Pic 5: Since the beam lift at Burntollet six weeks ago, much work has taken place to join the six steel beams together to form the base for the bridge deck. Taken on 9 September 2020. The plan is to complete this half of the bridge, build the approach embankments and divert all traffic onto it, probably in the first half of 2021. [Alan Lynas]

Pic 6: View east towards Killaloo junction (Gulf Road, for Claudy west) on 20 September 2020. The south abutment and central piers have been built, but no work has yet started on the north abutment as the existing A6 is currently occupying the site. [Paul McCloskey]

Pic 7: View looking west towards the completed bridge that will carry the new dual-carriageway over Baranailt Road, Claudy on 20 September 2020. The embankment being formed ahead is for both the new road and the westbound sliproad loop which will curve round to join Baranailt Road just to the left here. The patio chair on the right is a nice touch. [Paul McCloskey]

Pic 8: Gortilea Road bridge, seen looking across the existing A6 on 6 September 2020. Nothing much has happened here since the bridge was completed in July. At some point a large embankment needs to be built at the far side to allow Gortilea Road (visible going up the hill in a straight line, a feature typical of 18th century roads) to be connected and reopened. The future road will run under the new bridge at a lower elevation. [Paul McCloskey]

Pic 9: About 2 km east of Gortilea Road bridge is Ballyhanedin Road Bridge, seen here looking east on 20 September 2020. Not a lot has happened here either, with the central piers built, and both abutments underway. A lot of earthworks are, however, evident in the distance. [Paul McCloskey]

Pic 10: This is Altagarran Road underpass as it was on 13 September 2020, now completed but with Altagarran Road still not reopened to traffic. The embankment for the future A6 has now been constructed here, showing how high it rises above the existing landscape at this point. This is the same view before work began. [Paul McCloskey]

Pic 11: View east towards Feeny Road overbridge on 13 September 2020. The bridge appears to be largely completed, with the foundations of the dual-carriageway itself now taking shape below it. Traffic may be diverted onto this bridge during the autumn. [Paul McCloskey]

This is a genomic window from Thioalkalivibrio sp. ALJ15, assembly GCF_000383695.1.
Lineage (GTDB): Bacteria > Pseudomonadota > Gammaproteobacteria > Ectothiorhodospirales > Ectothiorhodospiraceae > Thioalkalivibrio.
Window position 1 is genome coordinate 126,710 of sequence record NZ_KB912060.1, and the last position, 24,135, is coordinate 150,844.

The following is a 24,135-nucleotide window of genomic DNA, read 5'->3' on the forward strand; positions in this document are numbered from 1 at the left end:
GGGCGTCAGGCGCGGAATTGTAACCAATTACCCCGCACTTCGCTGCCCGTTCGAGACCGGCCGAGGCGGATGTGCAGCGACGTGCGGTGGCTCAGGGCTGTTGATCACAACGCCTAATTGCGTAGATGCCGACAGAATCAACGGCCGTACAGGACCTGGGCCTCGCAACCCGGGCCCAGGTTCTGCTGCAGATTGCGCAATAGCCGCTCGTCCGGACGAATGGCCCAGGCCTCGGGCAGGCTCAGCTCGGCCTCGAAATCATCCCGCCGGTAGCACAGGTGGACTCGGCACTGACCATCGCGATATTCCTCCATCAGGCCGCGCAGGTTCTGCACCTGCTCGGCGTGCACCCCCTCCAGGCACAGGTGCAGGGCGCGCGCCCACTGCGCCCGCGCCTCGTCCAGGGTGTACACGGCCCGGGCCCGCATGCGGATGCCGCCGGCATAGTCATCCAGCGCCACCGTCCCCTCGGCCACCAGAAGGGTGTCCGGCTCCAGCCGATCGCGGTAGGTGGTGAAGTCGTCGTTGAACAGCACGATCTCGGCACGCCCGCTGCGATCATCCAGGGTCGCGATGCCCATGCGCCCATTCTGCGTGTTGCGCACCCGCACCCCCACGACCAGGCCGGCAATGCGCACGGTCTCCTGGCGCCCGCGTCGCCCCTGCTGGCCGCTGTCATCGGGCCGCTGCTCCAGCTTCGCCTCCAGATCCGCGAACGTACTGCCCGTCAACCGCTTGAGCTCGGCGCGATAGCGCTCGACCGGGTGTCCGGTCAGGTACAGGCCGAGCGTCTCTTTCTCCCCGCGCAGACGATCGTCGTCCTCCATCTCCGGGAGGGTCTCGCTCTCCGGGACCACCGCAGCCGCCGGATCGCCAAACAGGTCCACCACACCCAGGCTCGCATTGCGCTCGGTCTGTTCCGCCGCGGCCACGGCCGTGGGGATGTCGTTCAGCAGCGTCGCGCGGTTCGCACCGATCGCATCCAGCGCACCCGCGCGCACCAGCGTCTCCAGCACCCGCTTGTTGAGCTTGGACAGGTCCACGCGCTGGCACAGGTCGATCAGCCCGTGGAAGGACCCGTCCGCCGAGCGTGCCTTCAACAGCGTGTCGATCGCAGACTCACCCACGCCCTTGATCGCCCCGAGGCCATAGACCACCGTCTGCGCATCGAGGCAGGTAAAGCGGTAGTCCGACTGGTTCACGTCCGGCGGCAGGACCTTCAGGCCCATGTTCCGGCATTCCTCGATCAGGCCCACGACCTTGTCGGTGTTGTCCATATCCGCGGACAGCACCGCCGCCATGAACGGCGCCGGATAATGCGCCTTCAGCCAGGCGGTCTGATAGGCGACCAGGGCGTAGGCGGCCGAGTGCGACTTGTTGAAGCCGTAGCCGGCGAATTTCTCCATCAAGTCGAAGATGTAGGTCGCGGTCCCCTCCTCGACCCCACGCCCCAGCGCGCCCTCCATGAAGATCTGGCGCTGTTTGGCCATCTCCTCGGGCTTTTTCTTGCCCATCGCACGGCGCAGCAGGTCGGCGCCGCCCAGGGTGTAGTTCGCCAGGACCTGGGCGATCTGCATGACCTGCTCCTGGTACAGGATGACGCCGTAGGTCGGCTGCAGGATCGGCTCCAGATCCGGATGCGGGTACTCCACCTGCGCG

Pic 12: View west towards Magheramore Road overbridge, near Dungiven, on 20 September 2020. Taken from the "old" Teeavan Road, which has now been diverted to make way for the enormous cutting that can be seen here. This is the same view before work began. [Paul McCloskey]

Pic 13: View from Magheramore Road near Dungiven on 20 September 2020 showing the completed Owenrigh river bridge, sporting its shiny new red waterproofing layer. The alignment of the future road is taking shape beyond. [Paul McCloskey]

Pic 14: View looking west from near Beech Green Lane, Dungiven, on 20 September 2020. The white crane visible right of centre is working on the abutments of the future River Roe bridge. It has yet to receive its bridge beams. Magheramore Road bridge can just be seen in the distance. [Paul McCloskey]

Pic 15: Looking east from near Beech Green Lane, Dungiven, on 20 September 2020, showing the largely-completed Priory Lane overbridge beyond the cutting. Traffic has yet to be diverted onto this bridge too. [Paul McCloskey]

Older updates can be found in the archive.

Background to Scheme

The Regional Strategic Transport Plan, published in 2004, explained why it was thought that further dualling of the 40km of the A6 beyond Castledawson could not go ahead before 2015:

B3.3.41 When the funding envisaged by RTS is extended to 2015, there would be £529.4m available for Strategic Road Improvements in the RSTN TP period. However, this is fully taken up by the high priority SRIs proposed across the RSTN, including the £171.9m envisaged for SRI schemes on routes serving the North-West. Therefore, within the funding assumptions of this Plan, it would not be realistic to expect that further dualling of the A6 could be undertaken within the Plan period (apart from the Randalstown to Castledawson section already proposed). B3.3.42 However, further dualling of the A6 will be required outside the RSTN Plan period, in order to develop and upgrade the link between Northern Ireland’s two largest cities by 2025. Therefore, during the Plan period it will be necessary to plan the route of a dual carriageway between Castledawson and Derry, by undertaking a route selection study. This will inform the decision regarding the acquisition of land and route protection lines, e.g. for the Dungiven Bypass.

This lack of funding was rectified suddenly and somewhat unexpectedly in December 2005 by the announcement of sufficient funding for the Dungiven to Derry section. Prophetically, the RSTN did comment that "It is... likely that future dualling in the 2015 to 2025 period will commence at the Londonderry end of the route." This is because traffic levels are highest at the Toome and Derry ends of the A6, and lowest at the Glenshane Pass and because of the difficult terrain crossing the Sperrins. Traffic figures collected in 2004 showed the following daily traffic at various points on the A6:

  • Toome - 21160 vehicles
  • Castledawson - 14880 vehicles
  • Ranaghan (Glenshane Pass) - 10470 vehicles
  • Western edge of Dungiven - 13820 vehicles
  • Altnagelvin, Londonderry - 12930 vehicles
  • Rossdowney, Londonderry - 26930 vehicles

Thanks to Diarmaid Elder for the traffic information on this page.


A typical view of the A6 road in its current form, here seen near Dungiven. [Photo by Wesley Johnston]

Dungiven town centre is the biggest bottleneck on the route, and will get a bypass. [Photo by Wesley Johnston]

Lots more photos of the road are available on the Roads Service web site - see link at the top of this page.